Why Predictability is More Important than Speed in Agile Marketing

For new agile marketing teams, it’s not just about trying to win.

Most people think agility means running to the finish line and doing more and more work, but if you’re a younger, easier marketing team, you should focus more on predictability than speed. It sounds strange because we want to deliver the campaign faster, but first, we need to have a predictable delivery.

Let’s face it, marketers usually don’t trust stakeholders. Marketers always have good intentions but are often overwhelmed and miss deadlines. When the sales department waits for the launch of the new product promotion to reach its sales quota and it doesn’t run out in time, the relationship becomes strained.

Let’s reverse this scenario and say the team does 100% of its work 80% of the time. This is the standard we want to pursue in agile marketing because if the team achieves its goal every time, it may not be challenging enough. However, if they didn’t get what they said they would do less than 80% of the time, the trust was broken.

Predictable agile marketing teams have three things in common:

The team chooses the job themselves

An agile and predictable marketing team has a portfolio of excellent, high-priority resources, but the work should never be assigned to the team. When we ask a team to do the job, they will always be willing to vote, no matter how unrealistic the request, and anchor what the team is capable of.

With agile marketing, we want the team to choose a job that all team members can trust at all times. The shorter the team’s plans, the more likely they are to be accurate in their predictions of what can be done. The team is advised to work for a maximum of one to two weeks.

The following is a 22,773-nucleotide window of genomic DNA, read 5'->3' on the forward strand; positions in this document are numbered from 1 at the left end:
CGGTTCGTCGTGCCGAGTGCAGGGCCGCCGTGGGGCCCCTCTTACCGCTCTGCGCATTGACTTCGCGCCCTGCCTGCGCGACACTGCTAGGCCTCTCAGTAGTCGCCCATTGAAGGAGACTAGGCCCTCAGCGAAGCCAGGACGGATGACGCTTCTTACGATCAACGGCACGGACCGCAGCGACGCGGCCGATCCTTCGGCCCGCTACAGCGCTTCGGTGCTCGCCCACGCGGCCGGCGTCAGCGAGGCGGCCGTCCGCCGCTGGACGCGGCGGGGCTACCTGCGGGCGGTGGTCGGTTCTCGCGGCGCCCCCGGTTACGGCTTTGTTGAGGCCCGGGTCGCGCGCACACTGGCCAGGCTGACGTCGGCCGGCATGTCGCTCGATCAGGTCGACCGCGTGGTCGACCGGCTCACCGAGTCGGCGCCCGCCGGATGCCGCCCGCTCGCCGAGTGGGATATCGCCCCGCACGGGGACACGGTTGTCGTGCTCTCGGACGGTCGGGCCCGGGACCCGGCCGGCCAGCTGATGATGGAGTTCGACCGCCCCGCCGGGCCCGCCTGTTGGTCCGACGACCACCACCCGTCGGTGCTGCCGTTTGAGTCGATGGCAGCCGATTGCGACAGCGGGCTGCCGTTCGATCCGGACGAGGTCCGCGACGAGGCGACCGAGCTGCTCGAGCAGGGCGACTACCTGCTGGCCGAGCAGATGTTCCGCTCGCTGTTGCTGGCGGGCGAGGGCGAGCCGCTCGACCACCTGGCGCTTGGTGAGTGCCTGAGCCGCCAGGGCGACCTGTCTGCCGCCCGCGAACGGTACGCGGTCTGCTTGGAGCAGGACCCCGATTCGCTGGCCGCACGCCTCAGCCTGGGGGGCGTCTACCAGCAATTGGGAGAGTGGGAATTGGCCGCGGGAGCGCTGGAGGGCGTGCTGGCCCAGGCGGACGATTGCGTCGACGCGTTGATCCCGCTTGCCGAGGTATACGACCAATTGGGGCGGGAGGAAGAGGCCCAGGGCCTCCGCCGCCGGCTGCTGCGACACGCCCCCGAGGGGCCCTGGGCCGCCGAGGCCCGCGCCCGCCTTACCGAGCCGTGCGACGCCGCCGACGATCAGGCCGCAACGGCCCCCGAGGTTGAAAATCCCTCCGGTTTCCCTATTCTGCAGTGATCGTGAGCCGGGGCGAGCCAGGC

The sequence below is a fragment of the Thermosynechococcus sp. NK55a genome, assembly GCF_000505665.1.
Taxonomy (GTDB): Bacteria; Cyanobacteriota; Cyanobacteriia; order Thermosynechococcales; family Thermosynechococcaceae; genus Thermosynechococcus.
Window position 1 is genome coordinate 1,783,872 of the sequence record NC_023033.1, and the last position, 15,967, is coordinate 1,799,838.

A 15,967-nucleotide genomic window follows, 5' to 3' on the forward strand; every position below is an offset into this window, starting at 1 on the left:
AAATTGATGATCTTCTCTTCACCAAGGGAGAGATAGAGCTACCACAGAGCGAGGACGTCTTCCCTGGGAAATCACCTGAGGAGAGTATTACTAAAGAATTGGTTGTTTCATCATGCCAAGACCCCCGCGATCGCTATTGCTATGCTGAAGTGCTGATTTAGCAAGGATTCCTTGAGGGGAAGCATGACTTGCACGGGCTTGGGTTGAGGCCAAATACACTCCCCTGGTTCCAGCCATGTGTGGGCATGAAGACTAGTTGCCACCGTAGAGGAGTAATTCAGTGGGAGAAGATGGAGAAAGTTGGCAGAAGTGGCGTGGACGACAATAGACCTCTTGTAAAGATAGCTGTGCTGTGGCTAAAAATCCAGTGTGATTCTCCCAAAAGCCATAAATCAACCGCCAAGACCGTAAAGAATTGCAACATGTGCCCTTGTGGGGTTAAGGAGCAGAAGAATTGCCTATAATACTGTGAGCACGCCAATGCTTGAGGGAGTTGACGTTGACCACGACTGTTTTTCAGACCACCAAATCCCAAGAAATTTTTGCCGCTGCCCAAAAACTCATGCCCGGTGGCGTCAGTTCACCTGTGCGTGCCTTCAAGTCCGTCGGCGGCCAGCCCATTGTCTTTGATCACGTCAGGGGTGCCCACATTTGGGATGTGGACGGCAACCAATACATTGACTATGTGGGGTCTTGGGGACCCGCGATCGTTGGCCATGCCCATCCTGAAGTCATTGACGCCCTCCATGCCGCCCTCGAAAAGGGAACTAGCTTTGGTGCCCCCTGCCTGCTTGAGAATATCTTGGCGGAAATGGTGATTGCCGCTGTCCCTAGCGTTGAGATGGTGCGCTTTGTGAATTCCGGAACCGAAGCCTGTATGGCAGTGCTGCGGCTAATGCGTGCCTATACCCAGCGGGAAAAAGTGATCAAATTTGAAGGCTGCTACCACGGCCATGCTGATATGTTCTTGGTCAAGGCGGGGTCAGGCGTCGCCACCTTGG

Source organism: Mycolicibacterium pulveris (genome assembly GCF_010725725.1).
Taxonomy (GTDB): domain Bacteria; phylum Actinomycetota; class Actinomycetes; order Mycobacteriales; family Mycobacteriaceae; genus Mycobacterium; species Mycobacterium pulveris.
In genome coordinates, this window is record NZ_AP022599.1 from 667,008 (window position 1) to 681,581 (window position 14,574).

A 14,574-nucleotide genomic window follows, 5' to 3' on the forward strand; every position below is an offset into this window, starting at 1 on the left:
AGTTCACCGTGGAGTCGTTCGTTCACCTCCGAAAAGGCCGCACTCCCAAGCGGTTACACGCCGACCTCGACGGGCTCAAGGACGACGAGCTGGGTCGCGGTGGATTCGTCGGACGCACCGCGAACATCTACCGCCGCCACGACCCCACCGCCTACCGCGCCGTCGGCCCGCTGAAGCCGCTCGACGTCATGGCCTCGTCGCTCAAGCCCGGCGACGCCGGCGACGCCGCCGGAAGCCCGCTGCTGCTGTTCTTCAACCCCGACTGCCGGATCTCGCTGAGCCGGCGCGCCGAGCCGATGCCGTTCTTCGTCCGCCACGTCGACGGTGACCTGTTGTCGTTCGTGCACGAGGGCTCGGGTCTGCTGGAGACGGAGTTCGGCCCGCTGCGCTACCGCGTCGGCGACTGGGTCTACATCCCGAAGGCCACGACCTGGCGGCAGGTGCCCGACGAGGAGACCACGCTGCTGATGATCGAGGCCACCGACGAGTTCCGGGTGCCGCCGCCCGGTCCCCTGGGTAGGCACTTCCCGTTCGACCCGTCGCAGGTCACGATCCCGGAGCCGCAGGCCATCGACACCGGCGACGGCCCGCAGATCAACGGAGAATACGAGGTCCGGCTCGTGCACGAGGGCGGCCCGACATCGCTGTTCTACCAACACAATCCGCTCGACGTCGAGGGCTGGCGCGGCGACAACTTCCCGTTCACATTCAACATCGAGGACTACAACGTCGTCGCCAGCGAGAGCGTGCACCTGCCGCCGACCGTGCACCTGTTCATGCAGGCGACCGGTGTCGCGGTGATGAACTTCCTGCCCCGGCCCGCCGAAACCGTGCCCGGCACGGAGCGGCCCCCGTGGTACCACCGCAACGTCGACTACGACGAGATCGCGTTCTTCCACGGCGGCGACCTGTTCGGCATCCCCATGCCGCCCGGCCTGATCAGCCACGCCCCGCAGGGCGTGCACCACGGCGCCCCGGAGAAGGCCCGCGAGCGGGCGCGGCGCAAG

The team should go through the items in the backlog one by one and discuss if it can be done in time and update the items until they decide it’s full. If the team hasn’t followed a plan in the last few weeks or two, they want to make sure there is a temporary period. It is human nature to spend and ignore many things that we do not know today. Only schedule 80% of your team’s time to be predictable.

The team is dedicated

A predictable team promises to focus on the work it believes will be completed. The “fist of five” (or “fist of five”) technique can be helpful in formalizing team involvement. A slap means no, while a five is the best confidence. After choosing the location, vote this way to determine how the team feels when you complete the chosen task. If you don’t have 4 or 5, try removing some items and voting again until you have enough confidence in all team members.

Interruptions are minimal

If you’re trying to finish the job but stop every 30 seconds to look at your phone or email, you’re probably not working very efficiently, but unfortunately, that’s the norm for most marketers. Some interruptions are a normal part of marketing work, but if the team is constantly stopping and starting it will be difficult to do anything.

An agile marketing curriculum is a scheduled time when the team works with minimal disruption. If a plan is hard to follow, try sprints. The goal, therefore, is to protect the team from interruptions and distractions so that they can actually deliver what they have promised to stakeholders.

Predictability wins

If your agile marketing team is predictable, improve the relationship with your internal customers, who rely on your team to run marketing campaigns on fixed dates. With a relationship of trust, the team will be less pressured to have unrealistic stakeholder expectations because they know they will be very close when they apply for a program.

And if your team is predictable, you will have happier, more productive, and less stressed marketing experts. It’s a win for everyone.

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